First, I visited house to house and identified malnourished children. Then, they were counseled and taken to the church-managed Jeevan Jyoti (Light of Life) Hospital. I took many children and their mothers on my bicycle to the hospital.
The next step was developing a 14-day course to treat malnutrition. During this period, the mother and the child will stay in the hospital, where provision for their stay is made. At the hospital, we check their condition regularly and administer medicine and nutrition. I have also prepared a highly nutritional food with wheat, chickpeas and jagiri that is given to the admitted children. We have record of children recovering their heath within 14 days.
What is the current status of malnutrition among the children now?
A drastic decline was noticed in the past five years. Earlier, I used to treat more than 1,000 malnourished children in a year. The figure has come down to a few hundred in a year now.
How many children have you have treated so far?
Sorry, I have not kept such details, as it used to be a daily routine. However, it would not be less than 25,000.
Now what are your concerns after malnutrition’s decline?
I dream of a society with no menace of malnutrition. Now, I help the villagers to treat malnutrition on their own without any outside help. I teach mothers with malnourished children to prepare the special nutritional food so that they can feed their own and need not be dependent on anybody. Most often, malnutrition occurs because the mothers are ignorant about nutritional food their children require. I also educate them about child care.
Simultaneously, I also introduced women to focus on income-generation programs such as preparing detergent and saving money through self-help groups, among other things to make them self-reliant. Women are responding to it; however, their illiteracy further delays in getting the much-needed result.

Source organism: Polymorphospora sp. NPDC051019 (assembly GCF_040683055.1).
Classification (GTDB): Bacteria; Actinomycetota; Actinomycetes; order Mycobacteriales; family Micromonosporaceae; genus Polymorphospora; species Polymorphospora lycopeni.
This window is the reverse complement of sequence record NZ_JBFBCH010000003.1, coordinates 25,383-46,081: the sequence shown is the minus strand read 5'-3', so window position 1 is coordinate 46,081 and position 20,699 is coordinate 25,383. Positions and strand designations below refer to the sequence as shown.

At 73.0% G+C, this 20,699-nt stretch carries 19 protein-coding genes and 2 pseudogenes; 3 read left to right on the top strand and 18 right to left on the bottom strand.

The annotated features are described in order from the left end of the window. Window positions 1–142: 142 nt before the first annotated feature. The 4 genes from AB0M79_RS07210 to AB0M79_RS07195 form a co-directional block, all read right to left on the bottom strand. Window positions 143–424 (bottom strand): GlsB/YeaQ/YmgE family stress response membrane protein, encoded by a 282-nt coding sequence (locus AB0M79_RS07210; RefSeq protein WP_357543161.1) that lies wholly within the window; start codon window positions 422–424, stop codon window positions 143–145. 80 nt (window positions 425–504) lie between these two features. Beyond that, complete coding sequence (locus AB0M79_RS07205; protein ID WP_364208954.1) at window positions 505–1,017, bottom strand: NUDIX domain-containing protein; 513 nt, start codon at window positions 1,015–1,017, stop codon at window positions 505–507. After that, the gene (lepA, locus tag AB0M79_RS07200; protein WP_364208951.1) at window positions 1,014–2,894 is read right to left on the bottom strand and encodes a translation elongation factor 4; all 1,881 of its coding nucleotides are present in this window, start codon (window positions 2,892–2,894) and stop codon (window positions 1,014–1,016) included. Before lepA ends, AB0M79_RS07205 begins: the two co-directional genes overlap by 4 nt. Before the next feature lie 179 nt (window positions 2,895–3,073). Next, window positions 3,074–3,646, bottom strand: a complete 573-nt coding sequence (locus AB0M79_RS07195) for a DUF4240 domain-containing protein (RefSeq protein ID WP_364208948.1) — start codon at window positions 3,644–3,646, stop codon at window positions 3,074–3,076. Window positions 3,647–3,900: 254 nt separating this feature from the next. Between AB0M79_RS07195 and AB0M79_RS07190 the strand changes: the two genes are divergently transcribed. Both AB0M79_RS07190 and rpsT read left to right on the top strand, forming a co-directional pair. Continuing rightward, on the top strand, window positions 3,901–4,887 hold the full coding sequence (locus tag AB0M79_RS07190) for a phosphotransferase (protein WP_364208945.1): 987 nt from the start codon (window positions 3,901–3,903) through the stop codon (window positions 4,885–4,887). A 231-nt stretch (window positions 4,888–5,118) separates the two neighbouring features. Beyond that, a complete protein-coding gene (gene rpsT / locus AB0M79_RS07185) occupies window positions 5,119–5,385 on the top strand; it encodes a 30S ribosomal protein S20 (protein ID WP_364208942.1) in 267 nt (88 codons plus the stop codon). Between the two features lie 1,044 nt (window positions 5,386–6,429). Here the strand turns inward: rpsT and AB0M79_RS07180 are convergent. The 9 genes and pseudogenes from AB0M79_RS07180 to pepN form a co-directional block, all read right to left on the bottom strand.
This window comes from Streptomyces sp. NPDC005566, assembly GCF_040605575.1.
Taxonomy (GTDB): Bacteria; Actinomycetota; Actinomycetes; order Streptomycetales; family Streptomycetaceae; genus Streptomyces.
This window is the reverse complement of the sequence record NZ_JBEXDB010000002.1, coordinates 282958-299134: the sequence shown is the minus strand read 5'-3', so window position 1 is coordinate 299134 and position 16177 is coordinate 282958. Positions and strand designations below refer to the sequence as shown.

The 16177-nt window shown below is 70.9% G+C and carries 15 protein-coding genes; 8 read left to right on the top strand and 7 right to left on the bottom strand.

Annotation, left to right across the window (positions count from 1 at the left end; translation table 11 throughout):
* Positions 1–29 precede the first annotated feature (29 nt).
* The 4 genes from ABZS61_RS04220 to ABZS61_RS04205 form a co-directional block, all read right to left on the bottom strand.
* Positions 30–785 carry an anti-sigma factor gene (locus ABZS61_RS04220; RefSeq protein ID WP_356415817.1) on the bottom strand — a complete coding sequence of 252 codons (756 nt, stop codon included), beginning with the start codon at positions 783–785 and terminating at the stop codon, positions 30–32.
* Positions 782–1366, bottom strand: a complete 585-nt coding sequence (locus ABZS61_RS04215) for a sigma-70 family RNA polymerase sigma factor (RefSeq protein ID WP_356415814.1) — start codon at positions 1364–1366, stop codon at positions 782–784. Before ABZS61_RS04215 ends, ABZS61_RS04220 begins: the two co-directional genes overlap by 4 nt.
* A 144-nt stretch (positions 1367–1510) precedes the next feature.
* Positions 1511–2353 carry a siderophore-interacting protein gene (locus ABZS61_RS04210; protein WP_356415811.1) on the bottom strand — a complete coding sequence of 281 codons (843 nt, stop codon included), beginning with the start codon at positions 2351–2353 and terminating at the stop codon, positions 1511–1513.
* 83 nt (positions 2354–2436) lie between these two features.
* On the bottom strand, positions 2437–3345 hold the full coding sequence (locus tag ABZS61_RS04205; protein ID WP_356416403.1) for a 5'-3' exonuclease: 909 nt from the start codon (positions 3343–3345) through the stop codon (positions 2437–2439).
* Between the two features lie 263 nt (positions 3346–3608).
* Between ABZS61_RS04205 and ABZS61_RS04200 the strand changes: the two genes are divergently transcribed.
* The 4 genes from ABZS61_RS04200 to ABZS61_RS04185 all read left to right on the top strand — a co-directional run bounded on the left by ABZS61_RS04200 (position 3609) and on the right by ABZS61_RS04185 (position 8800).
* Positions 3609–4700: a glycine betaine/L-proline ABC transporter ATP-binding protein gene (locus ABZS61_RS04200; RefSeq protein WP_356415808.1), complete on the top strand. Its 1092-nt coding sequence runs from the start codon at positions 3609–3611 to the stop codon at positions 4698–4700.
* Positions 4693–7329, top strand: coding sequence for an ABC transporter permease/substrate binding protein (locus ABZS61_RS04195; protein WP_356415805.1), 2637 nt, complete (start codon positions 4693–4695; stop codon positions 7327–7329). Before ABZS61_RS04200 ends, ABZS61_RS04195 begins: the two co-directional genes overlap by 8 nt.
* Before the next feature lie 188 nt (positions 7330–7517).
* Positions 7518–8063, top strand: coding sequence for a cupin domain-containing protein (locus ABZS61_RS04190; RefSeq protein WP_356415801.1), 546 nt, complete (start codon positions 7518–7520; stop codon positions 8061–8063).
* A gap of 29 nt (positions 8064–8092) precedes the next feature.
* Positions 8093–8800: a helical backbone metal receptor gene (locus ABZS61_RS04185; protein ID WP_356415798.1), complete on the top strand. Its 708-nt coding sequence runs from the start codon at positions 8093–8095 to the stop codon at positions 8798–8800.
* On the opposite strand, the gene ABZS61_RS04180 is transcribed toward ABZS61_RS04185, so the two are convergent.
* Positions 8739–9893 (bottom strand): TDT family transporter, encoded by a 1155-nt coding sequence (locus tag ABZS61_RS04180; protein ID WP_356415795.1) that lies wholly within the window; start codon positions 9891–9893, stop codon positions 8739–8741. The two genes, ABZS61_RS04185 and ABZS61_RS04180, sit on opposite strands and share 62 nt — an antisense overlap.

Have you faced any opposition in your mission?
Some vested interests had tried to portray my work among the poor as a façade to convert the poor tribal people to Christianity and threatened me with dire consequences. I asked them to join me and see what I was doing on their own. I also told them that I would not stop my work. Later, they realized that my work benefited the poor and did not disturb me.
Why did you become a nun?
My father was a catechist, and we led a life based on Gospel values. We are seven children: four boys and three girls. One of my brothers is a Jesuit priest. I had the desire to become a nun since childhood. However, I finally made up my mind to become a nun after my graduation at the age of 26 in 1987.
How did the people allow you to stay home without marriage for so long?
It is true, according to our culture, a female is married off at the age of 14 or 15. I somehow resisted early marriage offers, saying I wanted to study. At that time, women rarely went for higher studies. When I was preparing for graduation, I received 12 marriage proposals, all from government employees. I turned them all down despite insistence from my parents and relatives. My life was meant for God, and I dedicated it to him.
Do you have any message for those aspiring to become nuns?
Everyone works, and if the work one does is for the bliss of the soul, it will make a difference in your life and also those for whom you work. I should feel happy deep within about the work I do. This requires strong spirituality rooted in the teachings of Christ. Only that can sustain a happy religious life.
[Saji Thomas is a freelance journalist based in Bhopal, a central Indian city. He has worked for several mainstream newspapers such as The Times of India.]